Wed, May 23, 2012 - Page 16 News List

Promoting traditional tea-making culture
提升茶文化 傳統製茶工序省不得

A woman pours water into a teapot in Keelung on May 14.

Photo: Weng Yu-huang, Liberty Times

The modern person demands everything to be as quick as possible. People are using machines to make tea because they are more concerned about quantity and efficiency than the traditional process of making it. The traditional process, however, possesses its own special rhythm and aroma, but is slowly disappearing from modern life. This year Meimen Qigong Culture Center’s Meimen Tea Cafe in Taipei has invited Li Chao-chieh, a renowned tea expert, to give lessons on the traditional art of making tea. It is hoping to raise the level of growing, making and drinking tea to that of wine tasting in Europe.

Liang Ya-chung, president of the Dashu Association, took part in this year’s tea-making events to gain a better understanding of the meticulous process of tea-making. He says that Li, who has 30 years of experience in making tea, follows traditional tea-making methods very closely, which are very time consuming and require a lot of effort, for example, understanding how to cultivate Camellia sinensis bushes, as well as the plucking, withering, oxidation, disruption, fixation, bruising, rolling, and sweltering of tealeaves, all of which are carried out in scrupulous detail.

With traditional tea-making processes, the daily weather — including humidity and temperature — must be taken into account during every step of the process. Sight, smell, and touch are also used during the process to determine the tealeaves’ level of oxidization and when to proceed to the next step, which is how you get rid of weed-like odors, and unwanted flavors, and ensure that the fragrant aromas and abundant nutrients of the tealeaves are preserved.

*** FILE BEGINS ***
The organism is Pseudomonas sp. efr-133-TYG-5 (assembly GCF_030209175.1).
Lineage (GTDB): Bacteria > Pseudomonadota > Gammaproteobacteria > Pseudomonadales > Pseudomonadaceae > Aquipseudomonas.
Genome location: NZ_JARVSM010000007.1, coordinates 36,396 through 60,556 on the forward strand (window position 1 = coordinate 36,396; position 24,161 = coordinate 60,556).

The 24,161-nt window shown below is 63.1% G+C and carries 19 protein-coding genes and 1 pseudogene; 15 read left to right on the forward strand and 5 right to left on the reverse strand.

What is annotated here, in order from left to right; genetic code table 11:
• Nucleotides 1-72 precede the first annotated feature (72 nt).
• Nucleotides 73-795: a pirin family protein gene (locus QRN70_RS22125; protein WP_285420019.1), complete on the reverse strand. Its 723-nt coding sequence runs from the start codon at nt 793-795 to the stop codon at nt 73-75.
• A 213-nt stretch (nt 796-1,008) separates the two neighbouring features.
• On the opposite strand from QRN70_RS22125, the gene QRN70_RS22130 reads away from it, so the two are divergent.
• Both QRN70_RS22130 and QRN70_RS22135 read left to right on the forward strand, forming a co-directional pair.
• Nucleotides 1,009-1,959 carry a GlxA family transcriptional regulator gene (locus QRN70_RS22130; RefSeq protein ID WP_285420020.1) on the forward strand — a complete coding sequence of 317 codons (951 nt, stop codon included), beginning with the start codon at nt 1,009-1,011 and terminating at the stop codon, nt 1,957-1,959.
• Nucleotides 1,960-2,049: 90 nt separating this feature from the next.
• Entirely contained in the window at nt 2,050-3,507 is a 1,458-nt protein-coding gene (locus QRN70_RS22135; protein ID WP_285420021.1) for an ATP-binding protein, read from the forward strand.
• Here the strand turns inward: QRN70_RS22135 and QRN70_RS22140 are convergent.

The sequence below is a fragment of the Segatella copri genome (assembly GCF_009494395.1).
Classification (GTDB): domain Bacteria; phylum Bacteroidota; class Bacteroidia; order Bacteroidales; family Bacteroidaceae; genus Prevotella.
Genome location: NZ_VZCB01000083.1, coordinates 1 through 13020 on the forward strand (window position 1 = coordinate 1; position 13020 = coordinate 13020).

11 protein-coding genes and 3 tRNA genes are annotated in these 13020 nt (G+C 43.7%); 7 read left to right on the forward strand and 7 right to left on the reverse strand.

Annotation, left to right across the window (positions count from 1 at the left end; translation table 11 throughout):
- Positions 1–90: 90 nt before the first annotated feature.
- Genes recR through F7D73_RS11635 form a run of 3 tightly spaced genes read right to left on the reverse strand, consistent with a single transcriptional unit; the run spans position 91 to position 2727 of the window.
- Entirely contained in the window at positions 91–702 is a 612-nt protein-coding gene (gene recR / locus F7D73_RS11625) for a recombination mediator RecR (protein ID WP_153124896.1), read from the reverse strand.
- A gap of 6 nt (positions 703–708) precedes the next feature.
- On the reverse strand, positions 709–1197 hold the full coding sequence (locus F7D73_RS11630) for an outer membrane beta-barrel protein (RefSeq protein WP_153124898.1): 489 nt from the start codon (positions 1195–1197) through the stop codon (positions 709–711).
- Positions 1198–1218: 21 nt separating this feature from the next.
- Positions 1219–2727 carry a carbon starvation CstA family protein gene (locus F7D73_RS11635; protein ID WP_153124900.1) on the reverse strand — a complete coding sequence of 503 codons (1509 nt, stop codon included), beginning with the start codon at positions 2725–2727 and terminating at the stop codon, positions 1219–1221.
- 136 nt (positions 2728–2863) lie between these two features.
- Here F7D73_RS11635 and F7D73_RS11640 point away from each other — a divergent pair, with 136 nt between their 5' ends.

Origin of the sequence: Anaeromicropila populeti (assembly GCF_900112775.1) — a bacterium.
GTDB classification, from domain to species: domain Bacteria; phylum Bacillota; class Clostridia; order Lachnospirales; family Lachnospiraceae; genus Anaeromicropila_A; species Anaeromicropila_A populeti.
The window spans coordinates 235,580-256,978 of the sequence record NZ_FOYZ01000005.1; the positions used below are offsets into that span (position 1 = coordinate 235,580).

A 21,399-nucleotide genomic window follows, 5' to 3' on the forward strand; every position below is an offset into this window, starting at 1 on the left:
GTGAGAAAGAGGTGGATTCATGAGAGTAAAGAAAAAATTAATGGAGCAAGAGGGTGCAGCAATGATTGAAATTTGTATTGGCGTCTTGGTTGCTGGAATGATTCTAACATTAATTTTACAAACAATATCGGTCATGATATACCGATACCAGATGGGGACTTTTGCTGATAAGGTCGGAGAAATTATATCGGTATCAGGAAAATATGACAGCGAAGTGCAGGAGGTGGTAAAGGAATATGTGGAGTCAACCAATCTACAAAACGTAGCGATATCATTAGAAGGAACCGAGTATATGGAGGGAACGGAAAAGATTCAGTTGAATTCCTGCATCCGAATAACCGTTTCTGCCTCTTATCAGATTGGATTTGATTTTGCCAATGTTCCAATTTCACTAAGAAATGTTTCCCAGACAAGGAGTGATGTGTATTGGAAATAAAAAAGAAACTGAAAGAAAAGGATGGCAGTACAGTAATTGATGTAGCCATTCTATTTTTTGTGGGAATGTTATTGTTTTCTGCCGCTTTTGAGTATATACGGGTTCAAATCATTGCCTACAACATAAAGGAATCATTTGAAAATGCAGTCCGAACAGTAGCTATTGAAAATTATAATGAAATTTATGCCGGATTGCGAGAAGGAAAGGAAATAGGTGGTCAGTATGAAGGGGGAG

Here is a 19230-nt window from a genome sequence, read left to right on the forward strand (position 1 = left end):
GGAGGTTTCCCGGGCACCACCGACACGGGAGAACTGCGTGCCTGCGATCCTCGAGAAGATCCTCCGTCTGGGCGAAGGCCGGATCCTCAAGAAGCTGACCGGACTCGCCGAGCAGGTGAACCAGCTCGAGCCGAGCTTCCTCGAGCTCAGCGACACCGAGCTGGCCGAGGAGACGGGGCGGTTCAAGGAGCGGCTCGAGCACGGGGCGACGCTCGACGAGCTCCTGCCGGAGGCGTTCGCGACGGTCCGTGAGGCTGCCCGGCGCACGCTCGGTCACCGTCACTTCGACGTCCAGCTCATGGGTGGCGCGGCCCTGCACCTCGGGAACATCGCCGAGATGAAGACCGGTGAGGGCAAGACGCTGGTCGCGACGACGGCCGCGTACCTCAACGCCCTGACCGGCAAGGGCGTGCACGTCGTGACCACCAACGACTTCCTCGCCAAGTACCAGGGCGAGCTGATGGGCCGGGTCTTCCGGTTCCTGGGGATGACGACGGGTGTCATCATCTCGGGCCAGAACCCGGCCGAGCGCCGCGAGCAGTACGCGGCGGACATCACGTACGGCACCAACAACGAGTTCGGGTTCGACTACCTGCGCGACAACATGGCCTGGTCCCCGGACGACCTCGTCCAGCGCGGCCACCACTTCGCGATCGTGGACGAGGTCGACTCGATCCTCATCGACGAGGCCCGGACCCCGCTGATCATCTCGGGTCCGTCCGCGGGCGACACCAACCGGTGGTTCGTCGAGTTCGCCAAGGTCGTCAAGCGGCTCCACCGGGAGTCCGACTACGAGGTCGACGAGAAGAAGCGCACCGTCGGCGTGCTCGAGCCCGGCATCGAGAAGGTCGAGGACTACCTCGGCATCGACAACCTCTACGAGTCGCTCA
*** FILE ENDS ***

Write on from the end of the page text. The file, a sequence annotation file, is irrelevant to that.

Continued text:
Tea aficionados will usually tell you that really great tea will not keep you up at night or cause an upset stomach, and that it can be brewed several times without losing its flavor.


1. scrupulous adj.

一絲不苟的 (yi4 si1 bu4 gou3 de5)

例: His scrupulous adherence to the rules caused scorn among his peers.


2. humidity n.

溼度 (shi1 du4)

例: This high humidity makes my hair frizzy.


3. upset stomach n. phr.

腸胃不適 (chang2 wei4 bu2 shi4)

例: Julie’s had an upset stomach for the past three days. She really should see a doctor.


Liang says Asians have been drinking tea for thousands of years, and that the history of tea drinking culture in Asia is just as rich as that of the wine drinking culture of the West. On the other hand, the West has developed a wine tasting culture that respects the cultivation and harvesting of grapes, the wine-making process, the characteristics of wine produced in different regions and years, and even have a system for critiquing and comparing them. The similarly meticulous processes involved in the art of tea, however, have yet to receive the proper respect they deserve, Liang says.

In today’s industrialized and commercialized societies everything is so fast-paced, and tea-making processes now require the efficiency of mechanical mass production. Young people typically drink the bottled teas that are found in convenience store refrigerators, which is lamentable because it makes preserving the values of traditional tea-drinking cultures extremely difficult.

(Liberty Times, Translated by Kyle Jeffcoat)






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